Sun Protective Clothing

Clothes hanging

By: Jenna Trubschenck, PA-C

Clothing can be utilized as a good option in aiding daily sun protection. However, just having a white t-shirt on does not necessarily mean that you are getting total sun protection.

Ultraviolet Protection Factor (UPF) is a standardized measurement of photo protection from the sun. You can think of it like SPF; however, SPF specifically only measures UVB protection (unless specified as broad-spectrum), whereas UPF incorporates both UVA and UVB protection. A shirt with a UPF of 50 will allow only 1/50th of the sun’s UVA and UVB rays to pass through.

Studies show that, in regular clothing, lycra/elastane fabrics are most likely to have UPFs of 50 or higher, followed by clothing with plastic, nylon and polyester. This is far superior protection than a white cotton T-shirt, which has a UPF of about 5 (that’s 1/5th of the sun’s rays that are passing through). It is difficult to tell how protective clothing is just by looking at it, because visible light passing through material can differ from the amount of UVR (UV radiation) that penetrates.

Factors that play into clothing’s UPF factor include:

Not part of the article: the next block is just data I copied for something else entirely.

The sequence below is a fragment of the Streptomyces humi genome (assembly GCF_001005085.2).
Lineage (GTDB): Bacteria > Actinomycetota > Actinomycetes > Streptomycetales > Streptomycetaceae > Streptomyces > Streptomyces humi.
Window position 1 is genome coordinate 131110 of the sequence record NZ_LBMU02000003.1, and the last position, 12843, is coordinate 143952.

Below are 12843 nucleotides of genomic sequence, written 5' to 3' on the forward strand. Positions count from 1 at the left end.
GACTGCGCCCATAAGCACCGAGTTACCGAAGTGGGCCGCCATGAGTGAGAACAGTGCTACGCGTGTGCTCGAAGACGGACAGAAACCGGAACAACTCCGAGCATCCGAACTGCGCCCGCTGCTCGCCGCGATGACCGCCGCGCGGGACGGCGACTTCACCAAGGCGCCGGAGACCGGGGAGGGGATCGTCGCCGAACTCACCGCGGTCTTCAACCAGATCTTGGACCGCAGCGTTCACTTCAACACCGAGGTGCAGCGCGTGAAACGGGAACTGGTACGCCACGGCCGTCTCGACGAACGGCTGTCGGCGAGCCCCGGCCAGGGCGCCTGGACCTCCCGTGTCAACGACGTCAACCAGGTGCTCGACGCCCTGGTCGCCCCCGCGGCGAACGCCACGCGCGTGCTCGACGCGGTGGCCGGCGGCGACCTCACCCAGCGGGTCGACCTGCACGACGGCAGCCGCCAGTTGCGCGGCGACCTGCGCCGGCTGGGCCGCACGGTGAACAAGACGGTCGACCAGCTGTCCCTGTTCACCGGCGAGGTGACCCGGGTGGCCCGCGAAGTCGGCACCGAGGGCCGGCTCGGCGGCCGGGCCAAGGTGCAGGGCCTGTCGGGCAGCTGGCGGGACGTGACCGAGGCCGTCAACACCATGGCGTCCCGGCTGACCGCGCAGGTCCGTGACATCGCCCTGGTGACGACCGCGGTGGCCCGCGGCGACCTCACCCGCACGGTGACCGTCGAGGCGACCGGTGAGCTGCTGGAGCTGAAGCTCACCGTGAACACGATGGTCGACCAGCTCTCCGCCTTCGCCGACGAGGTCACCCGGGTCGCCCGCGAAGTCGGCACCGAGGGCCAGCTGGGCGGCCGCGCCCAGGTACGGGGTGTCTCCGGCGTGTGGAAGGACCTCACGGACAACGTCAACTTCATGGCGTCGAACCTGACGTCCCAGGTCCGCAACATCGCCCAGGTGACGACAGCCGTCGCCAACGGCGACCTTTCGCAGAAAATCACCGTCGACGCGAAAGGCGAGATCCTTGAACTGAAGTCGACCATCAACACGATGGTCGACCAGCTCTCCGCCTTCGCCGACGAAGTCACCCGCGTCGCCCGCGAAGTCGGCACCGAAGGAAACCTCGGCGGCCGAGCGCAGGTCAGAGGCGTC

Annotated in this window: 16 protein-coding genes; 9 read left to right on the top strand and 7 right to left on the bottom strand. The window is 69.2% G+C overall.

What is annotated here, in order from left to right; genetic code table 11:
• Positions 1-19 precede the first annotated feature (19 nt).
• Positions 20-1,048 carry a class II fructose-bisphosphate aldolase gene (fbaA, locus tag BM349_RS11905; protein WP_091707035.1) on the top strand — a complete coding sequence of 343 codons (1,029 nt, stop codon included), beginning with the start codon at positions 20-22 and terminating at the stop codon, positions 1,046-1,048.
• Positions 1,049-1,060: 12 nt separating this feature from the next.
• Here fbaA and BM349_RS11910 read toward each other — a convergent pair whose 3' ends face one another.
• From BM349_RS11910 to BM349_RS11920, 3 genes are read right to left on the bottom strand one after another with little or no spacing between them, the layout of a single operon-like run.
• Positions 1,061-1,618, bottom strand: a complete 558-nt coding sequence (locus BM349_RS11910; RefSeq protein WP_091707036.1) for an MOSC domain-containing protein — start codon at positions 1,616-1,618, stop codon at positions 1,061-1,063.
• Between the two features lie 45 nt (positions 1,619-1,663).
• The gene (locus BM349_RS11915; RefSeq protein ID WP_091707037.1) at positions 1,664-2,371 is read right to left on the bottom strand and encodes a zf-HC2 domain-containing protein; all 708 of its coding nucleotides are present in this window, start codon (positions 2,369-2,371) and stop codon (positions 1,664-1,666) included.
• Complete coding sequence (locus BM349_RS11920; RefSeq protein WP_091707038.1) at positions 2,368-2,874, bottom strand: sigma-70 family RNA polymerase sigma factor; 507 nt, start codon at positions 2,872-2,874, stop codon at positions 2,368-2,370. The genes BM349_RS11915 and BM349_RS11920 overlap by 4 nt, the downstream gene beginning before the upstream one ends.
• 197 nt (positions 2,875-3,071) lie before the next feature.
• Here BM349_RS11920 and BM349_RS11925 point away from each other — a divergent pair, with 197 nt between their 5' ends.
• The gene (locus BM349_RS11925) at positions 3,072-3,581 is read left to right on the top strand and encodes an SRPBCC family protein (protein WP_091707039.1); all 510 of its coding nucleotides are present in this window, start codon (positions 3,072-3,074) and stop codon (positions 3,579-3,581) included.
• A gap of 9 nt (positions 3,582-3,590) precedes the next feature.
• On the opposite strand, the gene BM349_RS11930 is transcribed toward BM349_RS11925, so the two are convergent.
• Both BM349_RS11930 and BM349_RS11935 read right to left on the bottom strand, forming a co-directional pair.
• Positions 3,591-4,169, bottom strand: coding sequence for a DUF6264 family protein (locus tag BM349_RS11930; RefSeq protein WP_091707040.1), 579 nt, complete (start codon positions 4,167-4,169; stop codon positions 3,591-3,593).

Weave density – how much of the fabric is actually composed of fibers (as opposed to space through which UVR can pass)
Composition of fabric – synthetic fibers such as polyester, lycra and nylon are more protective than cottons or linen
Color – darker colors tend to be better than lighter colors, as they absorb more UVR
Weight – thicker, heavier clothing absorbs more UVR
Stretch or tension of fabric – the more the fabric is stretched, the lower the UVR rating
Moisture – wet clothing decreases the UPF rating
Fabric condition – the more worn and frayed, the more UVR can pass through

In general, clothing worn in highly UV radiated regions should have a UPF of 50+ (especially when considering water wear, as UPF decreases when clothing is wet).

Everyday clothing can be adequately photoprotective if you pay close attention to the aforementioned factors that contribute to clothing’s UPF rating (jeans have a UPF rating of 1700!). It is also possible to wash in UV blocking agents or sun guard.

For certainty’s sake, UPF-rated clothing allows you to know upfront exactly how much photoprotection you are getting.

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